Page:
If you have an invention or product idea, it’s essential that you get a prototype made to help you visualize and test your concept. But what does it actually take to have a prototype made? At ManGo we create many prototypes for our clients. However, not all prototypes are the same. There are several types that we use serving different purposes depending on the stage of development your product is in. Let’s take a deep dive into what you need to know.
Our development process involves many steps, including research, conceptualization, modeling, prototyping, testing, and refinement. As you can see getting a prototyping made comes somewhere in the middle. This is where physical models are created based on the 3D CAD data that was designed during the modeling stage. Prototypes can be made in various ways depending on your budget and whether or not they need to be functional prototypes with moving parts or just aesthetic prototypes that represent how the final product will look. In any case the engineers at ManGo will inform you about the wisest choices for prototyping methods. The components will then either be made in our own workshop or ordered from trusted third parties. In the final step to have your prototype made our design team assembles all components to make it complete.
So now you know how to get a prototype made, but what then? After prototyping comes testing; this is where you see if the design works as intended and if there are any issues that need to be addressed before mass production begins. In the testing process our engineers refine the design and often get a few additional rounds of prototypes made to validate improvements. Once this has been done you have a final product design ready for final mass production optimalization.
Depending on the nature of a project several types of prototypes during a development process are required. Some variations are:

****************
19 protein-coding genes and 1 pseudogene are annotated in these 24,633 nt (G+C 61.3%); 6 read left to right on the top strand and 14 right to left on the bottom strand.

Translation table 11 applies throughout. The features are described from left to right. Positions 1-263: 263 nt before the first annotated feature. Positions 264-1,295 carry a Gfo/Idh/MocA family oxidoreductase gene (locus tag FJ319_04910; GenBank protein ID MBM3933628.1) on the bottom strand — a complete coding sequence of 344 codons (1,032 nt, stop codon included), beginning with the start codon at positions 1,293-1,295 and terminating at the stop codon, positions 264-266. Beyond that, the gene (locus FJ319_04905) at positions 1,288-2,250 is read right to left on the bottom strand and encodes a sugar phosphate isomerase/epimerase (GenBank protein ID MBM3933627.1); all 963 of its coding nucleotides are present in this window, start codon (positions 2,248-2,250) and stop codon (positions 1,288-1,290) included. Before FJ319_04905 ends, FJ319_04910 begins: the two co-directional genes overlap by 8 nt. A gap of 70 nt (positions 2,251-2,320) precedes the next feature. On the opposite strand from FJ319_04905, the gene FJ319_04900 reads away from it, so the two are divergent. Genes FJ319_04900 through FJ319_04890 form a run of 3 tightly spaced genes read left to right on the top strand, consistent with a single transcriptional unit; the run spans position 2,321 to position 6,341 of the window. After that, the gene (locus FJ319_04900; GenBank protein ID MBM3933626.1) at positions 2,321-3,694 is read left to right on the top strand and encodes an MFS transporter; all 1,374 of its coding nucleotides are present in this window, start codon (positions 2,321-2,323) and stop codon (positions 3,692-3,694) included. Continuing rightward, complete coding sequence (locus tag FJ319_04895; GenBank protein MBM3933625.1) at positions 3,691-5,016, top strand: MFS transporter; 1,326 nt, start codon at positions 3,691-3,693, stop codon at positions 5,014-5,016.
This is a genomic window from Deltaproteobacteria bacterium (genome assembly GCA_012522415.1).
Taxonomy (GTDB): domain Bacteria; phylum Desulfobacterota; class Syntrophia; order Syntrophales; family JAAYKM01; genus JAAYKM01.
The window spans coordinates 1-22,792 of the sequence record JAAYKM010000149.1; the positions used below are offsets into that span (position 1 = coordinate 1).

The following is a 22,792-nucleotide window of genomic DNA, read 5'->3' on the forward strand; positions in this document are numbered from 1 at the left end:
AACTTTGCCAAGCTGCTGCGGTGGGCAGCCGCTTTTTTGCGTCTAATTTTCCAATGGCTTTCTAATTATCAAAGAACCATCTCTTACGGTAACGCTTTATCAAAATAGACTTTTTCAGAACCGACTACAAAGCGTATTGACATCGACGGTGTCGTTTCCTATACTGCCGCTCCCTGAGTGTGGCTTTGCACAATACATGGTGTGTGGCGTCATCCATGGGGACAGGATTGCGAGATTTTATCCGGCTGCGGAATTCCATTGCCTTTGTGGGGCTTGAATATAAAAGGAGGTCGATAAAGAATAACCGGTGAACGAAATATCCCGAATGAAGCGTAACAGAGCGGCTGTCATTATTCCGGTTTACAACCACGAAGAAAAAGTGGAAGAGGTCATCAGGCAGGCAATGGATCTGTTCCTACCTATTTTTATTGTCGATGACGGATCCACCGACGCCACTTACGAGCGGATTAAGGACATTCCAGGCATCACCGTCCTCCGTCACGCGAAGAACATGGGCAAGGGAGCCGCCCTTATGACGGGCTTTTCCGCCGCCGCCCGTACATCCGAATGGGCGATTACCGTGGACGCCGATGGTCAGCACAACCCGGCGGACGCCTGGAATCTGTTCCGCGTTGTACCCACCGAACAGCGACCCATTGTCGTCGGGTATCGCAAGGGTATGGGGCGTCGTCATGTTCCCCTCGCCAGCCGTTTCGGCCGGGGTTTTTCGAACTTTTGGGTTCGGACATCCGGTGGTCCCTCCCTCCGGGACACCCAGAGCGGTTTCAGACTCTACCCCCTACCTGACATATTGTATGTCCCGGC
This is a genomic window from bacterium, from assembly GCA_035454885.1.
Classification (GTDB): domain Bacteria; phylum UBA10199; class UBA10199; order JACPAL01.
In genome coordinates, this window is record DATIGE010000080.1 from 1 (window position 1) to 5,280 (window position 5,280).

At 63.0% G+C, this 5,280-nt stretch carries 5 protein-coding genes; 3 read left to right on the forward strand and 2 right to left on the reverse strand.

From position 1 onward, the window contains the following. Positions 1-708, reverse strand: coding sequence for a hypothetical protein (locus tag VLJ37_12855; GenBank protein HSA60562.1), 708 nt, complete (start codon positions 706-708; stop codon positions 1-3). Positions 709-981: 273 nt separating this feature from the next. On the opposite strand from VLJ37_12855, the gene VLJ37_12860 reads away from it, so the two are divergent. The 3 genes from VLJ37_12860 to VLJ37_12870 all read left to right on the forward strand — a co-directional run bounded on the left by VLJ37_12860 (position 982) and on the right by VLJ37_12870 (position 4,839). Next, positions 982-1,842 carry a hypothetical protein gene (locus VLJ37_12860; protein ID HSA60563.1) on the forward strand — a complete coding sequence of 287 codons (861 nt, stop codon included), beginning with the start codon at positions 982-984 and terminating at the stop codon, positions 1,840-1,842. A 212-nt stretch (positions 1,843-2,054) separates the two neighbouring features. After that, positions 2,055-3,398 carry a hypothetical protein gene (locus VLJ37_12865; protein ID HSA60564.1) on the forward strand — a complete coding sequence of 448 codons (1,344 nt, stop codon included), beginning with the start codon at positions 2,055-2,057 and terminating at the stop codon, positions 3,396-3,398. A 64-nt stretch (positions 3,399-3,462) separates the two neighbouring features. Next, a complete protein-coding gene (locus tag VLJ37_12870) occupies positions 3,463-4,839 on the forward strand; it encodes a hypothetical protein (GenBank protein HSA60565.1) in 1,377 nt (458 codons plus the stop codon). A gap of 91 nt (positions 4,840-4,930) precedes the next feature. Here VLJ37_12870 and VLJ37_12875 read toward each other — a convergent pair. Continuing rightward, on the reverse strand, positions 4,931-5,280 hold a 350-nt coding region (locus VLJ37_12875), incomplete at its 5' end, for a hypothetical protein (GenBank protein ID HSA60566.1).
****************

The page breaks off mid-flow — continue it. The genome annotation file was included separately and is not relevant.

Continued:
Often made from paper, cardboard or foam. These are mostly handmade to quickly test a concept’s features, size, ergonomics and semantics to fine tune a design.
Mostly used to take a concept further by adding real dimensionality in order to communicate shape and aesthetics to stakeholders. Visual prototypes are usually made with 3D printing or CNC milling techniques and are often used for presentations or trade shows in order to show people what the finished product might look like. They are not always accurate representations of how the finished product will look though since they may lack features such as electronics or finishes that would be applied at a later stage in production.
Serves to verify key functional aspects of the to be developed product; usually it does not have all the functionalities of the final product. For example, if a to be developed product has one complex feature of which it is uncertain how and if it will function focus is put on first prototyping and testing this aspect of the design and getting it to work, before putting effort in other aspects which are less complex to realize.
Meant for more in-depth testing and evaluation than either a POC or Visual Prototype. Working prototypes must be fully functional so that they can be tested for ergonomics, safety features, usability, etc., while also being able to capture vital performance data such as temperature range, operating speed/time/pressure, battery life duration tests, etc. Often these prototypes will require more expensive components due to their need for advanced functionality during testing. Also, these prototypes can be used for certification procedures at notified bodies.
Now you have learned how to get a prototype made you must be wondering how much they cost. Well, the cost of having a prototype made will depend on several factors such as the size, complexity, manufacturing method, assembly time and materials used. Generally speaking, most prototypes can cost anywhere from a few hundred to tens of thousands of euros. This is why it’s important that we start with simple inexpensive spit model prototypes from which a lot can be learned already and work step by step towards the final and much more expensive working prototype.
Getting a prototype made for your invention or product idea can seem daunting at first but with our experts at your side it doesn’t have to be. It’s important to keep in mind that to have a prototype made is essential in the product design process. At ManGo we always discuss and advise our clients the best way to use prototypes for their particular development.
Want to find out how to get a prototype made for your product development? Contact us by phone, our online form or send an e-mail to:
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